Look at verse 16. “This will take place on the day when God will judge men’s secrets through Jesus Christ, as my gospel declares.” Here, again, Paul talks about the day of God’s judgment. On that day, God will judge men’s secrets. Jesus said that there is nothing hidden that will not be disclosed and nothing concealed that will not be known or brought out into the open (Lk 8:17). At the judgment all the secrets of men’s hearts will be made known. The Judge is Jesus Christ. The standard is Jesus Christ. With everything laid bare before Christ, no one can pass God’s judgment. While Jesus walked the earth, he was once put into a corner by the Pharisees. They brought to him a woman caught in the act of adultery and tried to pressure him to agree to stoning her. Then Jesus knelt down and wrote something on the ground. It may have been the secret sins of the Pharisees. After a few moments, Jesus stood up and said, “If any one of you is without sin, let him be the first to throw a stone at her” (Jn 8:7). Then, one by one, they left him, the older ones first. No one could claim to be righteous in the presence of Christ.

Fourth, “practice what you preach” (17-24).

In verses 17-24, Paul deals with the problem of the Jews who exalted themselves because of their knowledge of the law and because they were in the position of teachers. God had marvelous grace upon the Jews to give them the law. Through the law they could have a covenant relationship with God. They could discover the will of God. They could realize what is superior and approve of it. God wanted to use them as Bible teachers and shepherds for the whole world. But they did not have a shepherd heart for others. What is more, they did not obey the law that they taught. They were hypocritical and overbearing. They used their knowledge of the law to crush others. But they themselves were the same sinners. When their own hypocrisy was exposed, the result was that God’s name was dishonored. This continues to happen in our time when Christians condemn unbelieving people and then do the same things themselves. One of the most common excuses that people make for not attending a church worship service is that the church is full of hypocrites. And they are right.

Fifth, circumcision is circumcision of the heart (25-29).

In verses 25-29, Paul deals with the issue of circumcision. Some of the Jews depended on circumcision for their righteousness. But without obedience to the law, circumcision has no value. God sees the contents of one’s life, not his practice of rituals. Look at verses 28-29. “A man is not a Jew if he is only one outwardly, nor is circumcision merely outward and physical. No, a man is a Jew if he is one inwardly; and circumcision is circumcision of the heart, by the Spirit, not by the written code. Such a man’s praise is not from men, but from God.”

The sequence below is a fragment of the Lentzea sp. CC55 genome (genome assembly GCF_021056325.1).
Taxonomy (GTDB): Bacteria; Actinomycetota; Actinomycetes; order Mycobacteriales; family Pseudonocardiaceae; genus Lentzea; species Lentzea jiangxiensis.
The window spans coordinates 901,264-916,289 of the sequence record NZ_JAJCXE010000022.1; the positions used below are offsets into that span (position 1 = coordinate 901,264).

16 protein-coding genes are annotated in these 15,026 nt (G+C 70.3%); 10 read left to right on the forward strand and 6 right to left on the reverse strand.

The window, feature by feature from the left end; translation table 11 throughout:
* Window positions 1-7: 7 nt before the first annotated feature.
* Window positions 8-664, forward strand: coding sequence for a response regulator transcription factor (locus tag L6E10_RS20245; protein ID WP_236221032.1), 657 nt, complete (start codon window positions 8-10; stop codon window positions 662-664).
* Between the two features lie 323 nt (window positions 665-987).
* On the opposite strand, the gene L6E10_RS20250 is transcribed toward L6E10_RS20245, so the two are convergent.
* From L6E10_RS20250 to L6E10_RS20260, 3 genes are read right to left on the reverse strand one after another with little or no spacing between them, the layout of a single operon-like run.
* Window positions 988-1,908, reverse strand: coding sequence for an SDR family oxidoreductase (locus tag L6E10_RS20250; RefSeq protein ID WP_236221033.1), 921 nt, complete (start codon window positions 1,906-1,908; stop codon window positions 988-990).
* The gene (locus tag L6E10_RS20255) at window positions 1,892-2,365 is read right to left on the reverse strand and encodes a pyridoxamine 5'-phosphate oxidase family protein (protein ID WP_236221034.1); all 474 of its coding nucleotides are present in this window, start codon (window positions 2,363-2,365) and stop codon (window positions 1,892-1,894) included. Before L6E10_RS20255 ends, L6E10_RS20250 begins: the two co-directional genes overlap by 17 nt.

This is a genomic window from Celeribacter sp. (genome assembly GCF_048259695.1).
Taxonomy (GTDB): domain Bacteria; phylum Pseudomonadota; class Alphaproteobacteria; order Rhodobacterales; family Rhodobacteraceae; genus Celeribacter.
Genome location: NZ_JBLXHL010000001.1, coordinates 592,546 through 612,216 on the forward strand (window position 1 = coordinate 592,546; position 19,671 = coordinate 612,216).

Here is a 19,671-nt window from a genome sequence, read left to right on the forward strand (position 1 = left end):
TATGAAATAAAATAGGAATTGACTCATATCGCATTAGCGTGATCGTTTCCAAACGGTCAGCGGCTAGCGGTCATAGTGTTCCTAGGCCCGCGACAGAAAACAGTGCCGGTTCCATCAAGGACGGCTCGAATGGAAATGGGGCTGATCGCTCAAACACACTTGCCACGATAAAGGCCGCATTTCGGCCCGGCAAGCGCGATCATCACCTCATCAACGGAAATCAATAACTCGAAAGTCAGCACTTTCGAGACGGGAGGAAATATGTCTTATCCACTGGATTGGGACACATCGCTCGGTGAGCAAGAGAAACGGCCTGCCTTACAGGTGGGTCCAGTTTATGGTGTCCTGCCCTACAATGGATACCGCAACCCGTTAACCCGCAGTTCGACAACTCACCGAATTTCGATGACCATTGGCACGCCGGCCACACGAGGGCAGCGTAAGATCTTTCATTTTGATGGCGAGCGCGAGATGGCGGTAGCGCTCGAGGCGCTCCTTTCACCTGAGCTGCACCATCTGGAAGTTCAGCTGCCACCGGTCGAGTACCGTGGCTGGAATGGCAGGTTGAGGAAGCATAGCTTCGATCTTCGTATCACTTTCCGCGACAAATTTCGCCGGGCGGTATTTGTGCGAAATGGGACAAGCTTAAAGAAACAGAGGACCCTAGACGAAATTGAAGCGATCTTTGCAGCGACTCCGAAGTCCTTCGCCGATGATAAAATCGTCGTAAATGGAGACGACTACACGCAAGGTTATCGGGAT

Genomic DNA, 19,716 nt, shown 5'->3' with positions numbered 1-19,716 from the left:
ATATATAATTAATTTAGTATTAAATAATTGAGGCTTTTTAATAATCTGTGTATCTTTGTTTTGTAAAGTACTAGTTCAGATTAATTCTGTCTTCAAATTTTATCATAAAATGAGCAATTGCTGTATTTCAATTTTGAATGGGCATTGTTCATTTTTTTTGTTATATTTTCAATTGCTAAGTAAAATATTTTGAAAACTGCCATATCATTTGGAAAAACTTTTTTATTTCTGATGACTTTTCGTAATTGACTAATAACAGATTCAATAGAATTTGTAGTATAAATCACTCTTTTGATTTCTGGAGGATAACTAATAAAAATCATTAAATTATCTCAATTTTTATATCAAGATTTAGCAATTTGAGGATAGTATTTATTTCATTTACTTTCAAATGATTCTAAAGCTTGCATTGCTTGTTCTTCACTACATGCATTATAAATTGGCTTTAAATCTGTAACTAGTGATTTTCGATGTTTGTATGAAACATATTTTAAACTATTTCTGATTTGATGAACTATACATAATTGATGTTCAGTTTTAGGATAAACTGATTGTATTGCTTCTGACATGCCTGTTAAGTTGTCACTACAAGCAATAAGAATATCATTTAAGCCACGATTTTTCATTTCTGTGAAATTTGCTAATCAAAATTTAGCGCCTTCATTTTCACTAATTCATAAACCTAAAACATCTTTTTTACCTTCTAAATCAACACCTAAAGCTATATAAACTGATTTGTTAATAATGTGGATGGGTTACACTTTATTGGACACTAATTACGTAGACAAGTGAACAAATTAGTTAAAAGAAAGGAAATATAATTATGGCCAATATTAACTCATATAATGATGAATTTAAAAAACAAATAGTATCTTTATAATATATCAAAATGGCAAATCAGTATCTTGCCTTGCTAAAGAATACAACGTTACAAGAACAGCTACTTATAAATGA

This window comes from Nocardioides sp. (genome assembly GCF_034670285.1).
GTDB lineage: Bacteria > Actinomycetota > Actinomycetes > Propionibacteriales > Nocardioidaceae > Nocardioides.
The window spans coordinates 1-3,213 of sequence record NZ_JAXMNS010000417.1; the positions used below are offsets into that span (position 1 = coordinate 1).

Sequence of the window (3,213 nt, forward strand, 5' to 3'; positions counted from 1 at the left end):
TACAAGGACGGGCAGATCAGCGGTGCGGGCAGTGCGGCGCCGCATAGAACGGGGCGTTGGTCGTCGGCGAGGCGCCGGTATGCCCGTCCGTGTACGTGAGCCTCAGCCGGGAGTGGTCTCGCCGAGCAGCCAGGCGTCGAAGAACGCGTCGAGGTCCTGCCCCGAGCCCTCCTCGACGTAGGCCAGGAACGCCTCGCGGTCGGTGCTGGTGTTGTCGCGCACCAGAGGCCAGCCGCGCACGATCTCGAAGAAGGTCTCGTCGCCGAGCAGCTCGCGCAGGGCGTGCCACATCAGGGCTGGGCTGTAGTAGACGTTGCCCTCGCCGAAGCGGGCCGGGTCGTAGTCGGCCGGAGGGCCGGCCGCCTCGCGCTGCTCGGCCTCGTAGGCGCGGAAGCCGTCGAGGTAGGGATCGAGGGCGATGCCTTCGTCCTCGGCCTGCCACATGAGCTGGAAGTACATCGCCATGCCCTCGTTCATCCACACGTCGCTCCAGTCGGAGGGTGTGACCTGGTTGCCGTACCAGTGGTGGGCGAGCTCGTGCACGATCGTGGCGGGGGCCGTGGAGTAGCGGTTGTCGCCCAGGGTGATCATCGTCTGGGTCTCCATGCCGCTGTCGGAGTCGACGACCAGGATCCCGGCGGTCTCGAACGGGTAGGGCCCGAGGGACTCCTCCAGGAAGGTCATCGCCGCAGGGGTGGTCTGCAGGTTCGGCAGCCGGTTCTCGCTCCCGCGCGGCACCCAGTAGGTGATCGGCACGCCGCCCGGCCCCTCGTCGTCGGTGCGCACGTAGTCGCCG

Sixth, there is no one righteous (3:1-20).

Look at 3:1-2. “What advantage, then, is there in being a Jew, or what value is there in circumcision? Much in every way! First of all, they have been entrusted with the very words of God.” If the Jews had accepted the word of God by faith and obeyed it, they would have gained eternal life. They would have pleased God. But the history of Israel shows that by and large, they failed to do so. God called them to be a kingdom of priests and a holy nation. But they did not become so. Some wanted to claim that God failed. Paul says, “Not at all!” In fact, the failure of the Jews revealed that God is faithful. It is because God promised them not only blessings for obedience, but punishment for disobedience. God kept his promise.

So some people thought that since their unrighteousness brought out God’s righteousness more clearly, they should not be judged by God. After all, they revealed God’s glory. If we pursue this line of thought it leads to the preposterous conclusion, “Let us do evil that good may result.” Some young people think that only those who sin greatly against God can know his grace. They think they must become terrible sinners. As Paul says, “Their condemnation is deserved.”

Look at verses 9-10. “What shall we conclude then? Are we any better? Not at all! We have already made the charge that Jews and Gentiles alike are all under sin. As it is written: ‘There is no one righteous, not even one....” The conclusion of this matter is that all men suffer from the sickness of sin. Men under the power of sin cannot meet God’s righteous standard. Therefore, there is no one who can stand before God on the judgment day and pass his righteous judgment.

Look at verses 19-20. “Now we know that whatever the law says, it says to those who are under the law, so that every mouth may be silenced and the whole world held accountable to God. Therefore no one will be declared righteous in his sight by observing the law; rather, through the law we become conscious of sin.” Men who are sinners before the holy God should be quiet. We should stop making excuses. We should stop trying to justify ourselves. We must admit that we are sinners who deserve God’s righteous judgment. Only when we come to God as sinners can we receive his grace of salvation.

May God help each of us to repent of making excuses and claiming self-righteousness. “Lord, I am a sinner. Have mercy on me.”